One of Germany’s busiest and smallest, passenger ferries has marked thirty years of non-stop commuter service navigating the busy, big-ship Kiel Canal – the busiest man-made waterway in the world.
Affectionately known as the “shoe-box” by the regulars and visitors who have used it daily, the 13.5m loa and 4.6m wide Adler 1 has made the three minute crossing 124 times a day carrying up to 49 passengers and two dozen cycles on each three minute trip.
The boat was handed over on June 22nd 1984 by the then Husumer Schiffswerft to island ferry operator Kurt Paulsen, later Adler Schiffe. It was chartered to the waterways and shipping office (WSA) in Kiel for ferry service between Kiel Holtenau and Kiel-Wik on opposite Canal banks at the Baltic end of the waterway.
The small workhorse has done that job almost daily ever since, retiring just recently, and has expertly navigated among the more than 30,000 often much bigger vessels, including many cruise and container ships, which regularly use the Canal. For a short period in 1989 it stood in for the transporter bridge ferry in Rendsburg, half way along the 98 km waterway, which links the North Sea and the Baltic.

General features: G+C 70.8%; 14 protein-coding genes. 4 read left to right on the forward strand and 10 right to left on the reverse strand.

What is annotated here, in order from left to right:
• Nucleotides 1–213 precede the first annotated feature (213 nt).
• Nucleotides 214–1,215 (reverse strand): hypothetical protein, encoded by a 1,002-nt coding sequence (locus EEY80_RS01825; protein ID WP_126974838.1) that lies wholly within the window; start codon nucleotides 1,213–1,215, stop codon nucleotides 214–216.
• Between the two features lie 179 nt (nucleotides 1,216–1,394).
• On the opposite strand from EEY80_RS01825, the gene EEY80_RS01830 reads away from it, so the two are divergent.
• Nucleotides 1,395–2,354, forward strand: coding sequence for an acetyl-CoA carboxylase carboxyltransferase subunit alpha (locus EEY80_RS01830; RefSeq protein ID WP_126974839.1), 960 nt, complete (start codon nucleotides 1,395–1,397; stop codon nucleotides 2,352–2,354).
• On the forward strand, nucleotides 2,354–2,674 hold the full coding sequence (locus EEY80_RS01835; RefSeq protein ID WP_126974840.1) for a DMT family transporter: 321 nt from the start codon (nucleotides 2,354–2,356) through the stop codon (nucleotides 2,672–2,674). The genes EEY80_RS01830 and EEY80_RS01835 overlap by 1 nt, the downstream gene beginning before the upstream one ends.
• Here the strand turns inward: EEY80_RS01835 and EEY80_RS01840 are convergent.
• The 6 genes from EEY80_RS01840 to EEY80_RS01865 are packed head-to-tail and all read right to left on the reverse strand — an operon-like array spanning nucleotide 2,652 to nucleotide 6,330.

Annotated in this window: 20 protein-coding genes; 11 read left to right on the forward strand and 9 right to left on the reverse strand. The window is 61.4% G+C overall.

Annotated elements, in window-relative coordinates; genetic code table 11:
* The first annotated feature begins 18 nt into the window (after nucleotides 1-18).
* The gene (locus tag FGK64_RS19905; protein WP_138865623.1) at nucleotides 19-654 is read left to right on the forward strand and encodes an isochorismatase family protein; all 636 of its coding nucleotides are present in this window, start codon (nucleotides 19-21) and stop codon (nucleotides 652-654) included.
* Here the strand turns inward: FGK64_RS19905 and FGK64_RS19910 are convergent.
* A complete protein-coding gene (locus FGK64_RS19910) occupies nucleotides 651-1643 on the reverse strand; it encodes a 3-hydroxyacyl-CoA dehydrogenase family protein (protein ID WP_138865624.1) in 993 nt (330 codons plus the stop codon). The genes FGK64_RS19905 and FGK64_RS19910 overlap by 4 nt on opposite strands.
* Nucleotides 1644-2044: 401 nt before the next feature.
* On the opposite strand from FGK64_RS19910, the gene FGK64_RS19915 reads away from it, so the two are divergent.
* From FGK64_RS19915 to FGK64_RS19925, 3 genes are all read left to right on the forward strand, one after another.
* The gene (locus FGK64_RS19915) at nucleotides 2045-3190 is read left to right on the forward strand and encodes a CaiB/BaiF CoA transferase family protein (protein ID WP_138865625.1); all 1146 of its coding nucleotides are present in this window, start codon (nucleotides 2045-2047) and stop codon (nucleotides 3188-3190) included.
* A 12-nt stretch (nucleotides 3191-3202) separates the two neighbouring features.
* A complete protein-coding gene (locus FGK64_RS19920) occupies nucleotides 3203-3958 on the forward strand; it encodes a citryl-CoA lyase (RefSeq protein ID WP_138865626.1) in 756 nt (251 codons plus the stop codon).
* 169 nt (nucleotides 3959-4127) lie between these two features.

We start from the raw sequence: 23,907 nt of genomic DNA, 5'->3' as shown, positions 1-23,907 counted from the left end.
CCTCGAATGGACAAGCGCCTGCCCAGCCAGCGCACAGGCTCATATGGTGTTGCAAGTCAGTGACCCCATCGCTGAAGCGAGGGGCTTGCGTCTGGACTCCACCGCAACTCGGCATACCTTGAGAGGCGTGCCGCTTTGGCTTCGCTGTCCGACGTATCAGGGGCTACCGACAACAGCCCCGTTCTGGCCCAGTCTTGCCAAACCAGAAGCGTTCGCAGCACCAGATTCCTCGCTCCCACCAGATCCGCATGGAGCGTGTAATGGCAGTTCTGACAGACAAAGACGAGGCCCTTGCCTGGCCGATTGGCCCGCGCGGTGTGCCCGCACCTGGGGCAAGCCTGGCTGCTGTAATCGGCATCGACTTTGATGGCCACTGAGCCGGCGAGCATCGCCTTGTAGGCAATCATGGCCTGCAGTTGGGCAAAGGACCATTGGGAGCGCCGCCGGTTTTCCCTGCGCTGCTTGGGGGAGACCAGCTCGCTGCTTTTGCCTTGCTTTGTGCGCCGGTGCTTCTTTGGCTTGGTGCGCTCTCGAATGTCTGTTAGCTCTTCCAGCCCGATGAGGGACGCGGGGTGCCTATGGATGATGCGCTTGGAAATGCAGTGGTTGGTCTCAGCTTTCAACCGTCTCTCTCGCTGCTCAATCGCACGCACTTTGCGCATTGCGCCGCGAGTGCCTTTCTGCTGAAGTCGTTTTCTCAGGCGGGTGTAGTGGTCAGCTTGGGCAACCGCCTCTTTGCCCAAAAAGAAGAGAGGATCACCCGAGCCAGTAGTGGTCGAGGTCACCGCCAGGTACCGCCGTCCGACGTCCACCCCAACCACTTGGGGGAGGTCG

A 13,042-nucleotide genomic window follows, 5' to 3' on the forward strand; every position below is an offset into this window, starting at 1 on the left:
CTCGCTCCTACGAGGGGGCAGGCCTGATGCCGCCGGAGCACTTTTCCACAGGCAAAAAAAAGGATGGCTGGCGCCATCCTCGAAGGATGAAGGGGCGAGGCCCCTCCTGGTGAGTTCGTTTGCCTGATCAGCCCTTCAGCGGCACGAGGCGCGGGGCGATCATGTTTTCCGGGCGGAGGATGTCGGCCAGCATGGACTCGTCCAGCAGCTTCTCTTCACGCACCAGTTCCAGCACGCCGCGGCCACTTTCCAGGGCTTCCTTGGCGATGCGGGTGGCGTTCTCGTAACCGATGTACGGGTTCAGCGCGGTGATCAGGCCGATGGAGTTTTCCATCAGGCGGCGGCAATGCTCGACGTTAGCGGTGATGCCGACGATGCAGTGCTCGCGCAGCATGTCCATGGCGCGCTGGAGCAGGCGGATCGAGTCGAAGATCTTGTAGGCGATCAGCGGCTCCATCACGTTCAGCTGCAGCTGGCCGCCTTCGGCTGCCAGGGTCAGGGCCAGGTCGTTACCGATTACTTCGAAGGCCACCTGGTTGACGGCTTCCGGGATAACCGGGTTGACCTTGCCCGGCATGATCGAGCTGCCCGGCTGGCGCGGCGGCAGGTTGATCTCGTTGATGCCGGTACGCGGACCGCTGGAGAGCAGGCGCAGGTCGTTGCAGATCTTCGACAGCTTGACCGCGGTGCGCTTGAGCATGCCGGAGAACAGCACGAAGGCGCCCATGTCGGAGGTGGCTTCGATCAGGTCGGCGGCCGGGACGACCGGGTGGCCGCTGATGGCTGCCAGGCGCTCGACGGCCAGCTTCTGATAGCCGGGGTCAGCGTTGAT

Mathias Hoffman, captain of the boat for six years, said 3,000-4,000 people used Adler 1 every day in summer and up to 1000 a day in the winter. He said it was “like sailing a bath tub!”.
Adler 1 was converted to one-man operation at the Gebr. Friedrich Schiffswerft in Kiel in 2002 and returned there in 2009 for three weeks while the Kiel-Wik ferry landing was repaired after fire damage.
The boat’s latest yard stay was in January this year. Adler Schiffe spokeswoman Juliane Nissen-Hünding told this correspondent at the time the ferry docked at the Saatsee Werft in Rendsburg for repairs when its Jastram RP3 propeller developed a sealing problem.
Adler 1 draws a metre and has a single six-cylinder MAN Diesel of 118 kW providing a top speed of 8 knots.
It is the smallest of 26 ships in service with Adler Schiffe. Based in Westerland on the holiday island of Sylt the company is the biggest operator and charterer of excursion ships on the German North Sea and Baltic coasts.
The operator’s largest ships include the 111 year old 51.6m side paddle steamer Freya, built in Holland in 1905. That steamer joined Adler Schiffe in 1999 and now operates excursions along the Kiel Canal and on the Elbe carrying up to 250 passengers.
Another prominent Adler ship is the 53.6m event ship Koi - the former Adler Dania. Converted into an excursion ship for 550 passengers in 2014, its original two MWM TBD 602 V 12 Diesels were retained.
By Tom Todd